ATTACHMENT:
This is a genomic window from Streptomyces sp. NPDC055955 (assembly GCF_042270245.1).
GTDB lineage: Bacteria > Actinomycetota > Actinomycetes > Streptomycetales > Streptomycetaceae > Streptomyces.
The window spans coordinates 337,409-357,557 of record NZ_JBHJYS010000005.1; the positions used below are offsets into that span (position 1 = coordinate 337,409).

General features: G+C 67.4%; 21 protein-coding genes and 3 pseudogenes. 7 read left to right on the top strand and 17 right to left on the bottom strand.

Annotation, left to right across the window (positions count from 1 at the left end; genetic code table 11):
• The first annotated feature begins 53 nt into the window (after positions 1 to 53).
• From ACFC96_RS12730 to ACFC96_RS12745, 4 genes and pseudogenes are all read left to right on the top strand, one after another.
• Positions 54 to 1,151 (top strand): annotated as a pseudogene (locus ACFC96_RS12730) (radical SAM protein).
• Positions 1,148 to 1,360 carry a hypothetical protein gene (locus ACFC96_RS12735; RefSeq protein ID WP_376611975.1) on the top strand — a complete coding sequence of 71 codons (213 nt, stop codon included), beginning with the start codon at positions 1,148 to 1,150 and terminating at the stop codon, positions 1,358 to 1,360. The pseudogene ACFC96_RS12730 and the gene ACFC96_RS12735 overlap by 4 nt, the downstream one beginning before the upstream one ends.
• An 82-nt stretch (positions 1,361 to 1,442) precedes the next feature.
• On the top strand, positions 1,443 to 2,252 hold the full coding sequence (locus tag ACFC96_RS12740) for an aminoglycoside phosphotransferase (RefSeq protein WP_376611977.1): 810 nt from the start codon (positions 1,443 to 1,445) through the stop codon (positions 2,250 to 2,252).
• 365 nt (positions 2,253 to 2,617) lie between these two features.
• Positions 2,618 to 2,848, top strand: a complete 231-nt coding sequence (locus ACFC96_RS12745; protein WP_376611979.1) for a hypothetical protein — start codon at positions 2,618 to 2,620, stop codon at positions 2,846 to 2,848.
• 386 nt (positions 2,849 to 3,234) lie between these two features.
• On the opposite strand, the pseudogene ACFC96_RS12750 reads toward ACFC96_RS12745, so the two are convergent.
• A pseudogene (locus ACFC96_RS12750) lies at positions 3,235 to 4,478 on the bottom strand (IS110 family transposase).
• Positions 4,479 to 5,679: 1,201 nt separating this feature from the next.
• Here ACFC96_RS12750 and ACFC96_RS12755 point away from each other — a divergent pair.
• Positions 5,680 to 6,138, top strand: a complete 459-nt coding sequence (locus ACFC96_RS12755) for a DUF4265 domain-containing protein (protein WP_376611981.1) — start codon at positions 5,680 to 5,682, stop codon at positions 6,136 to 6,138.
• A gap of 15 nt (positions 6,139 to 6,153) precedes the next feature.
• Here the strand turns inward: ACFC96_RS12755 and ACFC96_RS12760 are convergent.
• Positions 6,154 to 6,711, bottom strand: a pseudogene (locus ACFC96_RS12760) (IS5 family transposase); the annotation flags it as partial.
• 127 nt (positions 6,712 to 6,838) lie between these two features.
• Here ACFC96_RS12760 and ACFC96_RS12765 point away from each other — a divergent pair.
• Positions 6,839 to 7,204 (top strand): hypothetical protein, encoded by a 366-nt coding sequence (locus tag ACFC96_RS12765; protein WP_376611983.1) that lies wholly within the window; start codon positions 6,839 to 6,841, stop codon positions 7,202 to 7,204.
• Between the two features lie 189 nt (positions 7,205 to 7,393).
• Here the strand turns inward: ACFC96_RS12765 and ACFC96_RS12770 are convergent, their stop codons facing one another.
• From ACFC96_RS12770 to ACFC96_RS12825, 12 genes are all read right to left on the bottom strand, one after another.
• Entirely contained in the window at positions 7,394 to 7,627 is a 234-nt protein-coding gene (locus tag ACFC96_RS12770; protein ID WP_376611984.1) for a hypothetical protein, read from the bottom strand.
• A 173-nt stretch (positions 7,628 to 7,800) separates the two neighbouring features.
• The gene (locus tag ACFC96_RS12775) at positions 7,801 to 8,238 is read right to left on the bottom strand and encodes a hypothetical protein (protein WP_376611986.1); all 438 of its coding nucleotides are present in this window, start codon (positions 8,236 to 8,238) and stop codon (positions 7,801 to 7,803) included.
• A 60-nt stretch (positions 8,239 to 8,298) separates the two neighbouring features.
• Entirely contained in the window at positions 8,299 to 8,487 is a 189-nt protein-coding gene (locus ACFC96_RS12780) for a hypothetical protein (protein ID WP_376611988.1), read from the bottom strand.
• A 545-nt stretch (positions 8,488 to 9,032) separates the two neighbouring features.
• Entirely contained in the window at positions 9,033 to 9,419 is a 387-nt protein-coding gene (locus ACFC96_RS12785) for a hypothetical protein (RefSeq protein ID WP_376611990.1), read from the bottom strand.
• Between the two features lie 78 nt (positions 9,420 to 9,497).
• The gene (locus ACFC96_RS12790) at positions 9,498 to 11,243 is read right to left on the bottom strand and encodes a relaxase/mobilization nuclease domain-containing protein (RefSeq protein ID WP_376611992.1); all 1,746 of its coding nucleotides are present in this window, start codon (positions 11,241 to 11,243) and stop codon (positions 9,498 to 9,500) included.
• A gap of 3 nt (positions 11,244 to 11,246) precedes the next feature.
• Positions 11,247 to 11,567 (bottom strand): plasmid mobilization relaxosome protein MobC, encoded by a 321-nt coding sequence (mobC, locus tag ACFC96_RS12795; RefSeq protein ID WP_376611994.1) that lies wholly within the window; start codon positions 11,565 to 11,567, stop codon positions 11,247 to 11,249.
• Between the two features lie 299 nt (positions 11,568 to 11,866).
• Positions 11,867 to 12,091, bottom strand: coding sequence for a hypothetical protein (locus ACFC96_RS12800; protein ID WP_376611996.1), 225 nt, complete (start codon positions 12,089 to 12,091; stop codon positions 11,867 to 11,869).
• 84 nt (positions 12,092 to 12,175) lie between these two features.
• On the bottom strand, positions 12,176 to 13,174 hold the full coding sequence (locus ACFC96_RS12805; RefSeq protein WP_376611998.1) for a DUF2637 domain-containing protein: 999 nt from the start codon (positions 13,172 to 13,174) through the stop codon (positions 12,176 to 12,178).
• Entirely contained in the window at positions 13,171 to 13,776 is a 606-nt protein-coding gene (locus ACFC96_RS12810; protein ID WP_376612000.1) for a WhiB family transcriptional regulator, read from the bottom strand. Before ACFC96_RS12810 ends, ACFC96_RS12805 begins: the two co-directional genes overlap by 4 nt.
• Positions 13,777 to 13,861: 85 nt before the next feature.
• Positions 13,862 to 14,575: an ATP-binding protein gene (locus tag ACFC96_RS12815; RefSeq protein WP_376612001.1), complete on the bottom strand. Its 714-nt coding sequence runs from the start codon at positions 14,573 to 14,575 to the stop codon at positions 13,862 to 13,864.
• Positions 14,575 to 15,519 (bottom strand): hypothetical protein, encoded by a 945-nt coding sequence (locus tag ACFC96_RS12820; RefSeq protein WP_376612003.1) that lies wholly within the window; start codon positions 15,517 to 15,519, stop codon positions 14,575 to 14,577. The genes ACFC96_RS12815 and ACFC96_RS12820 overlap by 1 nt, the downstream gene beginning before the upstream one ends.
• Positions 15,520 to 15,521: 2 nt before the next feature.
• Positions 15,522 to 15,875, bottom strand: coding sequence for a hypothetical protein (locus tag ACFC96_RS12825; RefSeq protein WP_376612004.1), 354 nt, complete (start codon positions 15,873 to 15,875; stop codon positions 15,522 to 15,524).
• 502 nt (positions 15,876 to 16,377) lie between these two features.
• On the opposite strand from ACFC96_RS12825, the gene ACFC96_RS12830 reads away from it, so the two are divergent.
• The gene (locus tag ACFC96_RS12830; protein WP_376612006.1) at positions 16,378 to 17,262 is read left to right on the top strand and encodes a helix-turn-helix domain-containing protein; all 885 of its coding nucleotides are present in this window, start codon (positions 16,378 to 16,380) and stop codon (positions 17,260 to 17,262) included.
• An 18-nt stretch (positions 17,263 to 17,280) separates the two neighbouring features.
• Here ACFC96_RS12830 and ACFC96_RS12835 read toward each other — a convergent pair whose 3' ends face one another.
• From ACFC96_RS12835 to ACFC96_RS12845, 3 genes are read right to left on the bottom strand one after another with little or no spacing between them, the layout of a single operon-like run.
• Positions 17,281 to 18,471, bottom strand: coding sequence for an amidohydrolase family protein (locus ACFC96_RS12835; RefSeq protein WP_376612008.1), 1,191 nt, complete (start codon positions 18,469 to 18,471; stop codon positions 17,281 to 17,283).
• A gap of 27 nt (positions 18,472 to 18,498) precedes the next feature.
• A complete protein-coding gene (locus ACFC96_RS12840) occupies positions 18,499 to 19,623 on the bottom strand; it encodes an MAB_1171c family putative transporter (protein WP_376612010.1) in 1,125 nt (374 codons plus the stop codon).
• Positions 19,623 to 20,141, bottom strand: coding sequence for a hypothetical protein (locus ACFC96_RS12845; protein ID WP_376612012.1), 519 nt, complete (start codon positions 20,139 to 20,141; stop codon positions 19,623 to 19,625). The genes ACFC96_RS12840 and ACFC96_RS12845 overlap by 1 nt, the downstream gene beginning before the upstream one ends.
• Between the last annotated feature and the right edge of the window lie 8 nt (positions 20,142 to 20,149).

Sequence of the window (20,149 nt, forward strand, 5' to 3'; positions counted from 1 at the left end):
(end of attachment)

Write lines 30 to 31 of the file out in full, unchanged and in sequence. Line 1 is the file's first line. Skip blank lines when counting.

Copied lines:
• A 173-nt stretch (positions 7,628 to 7,800) separates the two neighbouring features.
• The gene (locus tag ACFC96_RS12775) at positions 7,801 to 8,238 is read right to left on the bottom strand and encodes a hypothetical protein (protein WP_376611986.1); all 438 of its coding nucleotides are present in this window, start codon (positions 8,236 to 8,238) and stop codon (positions 7,801 to 7,803) included.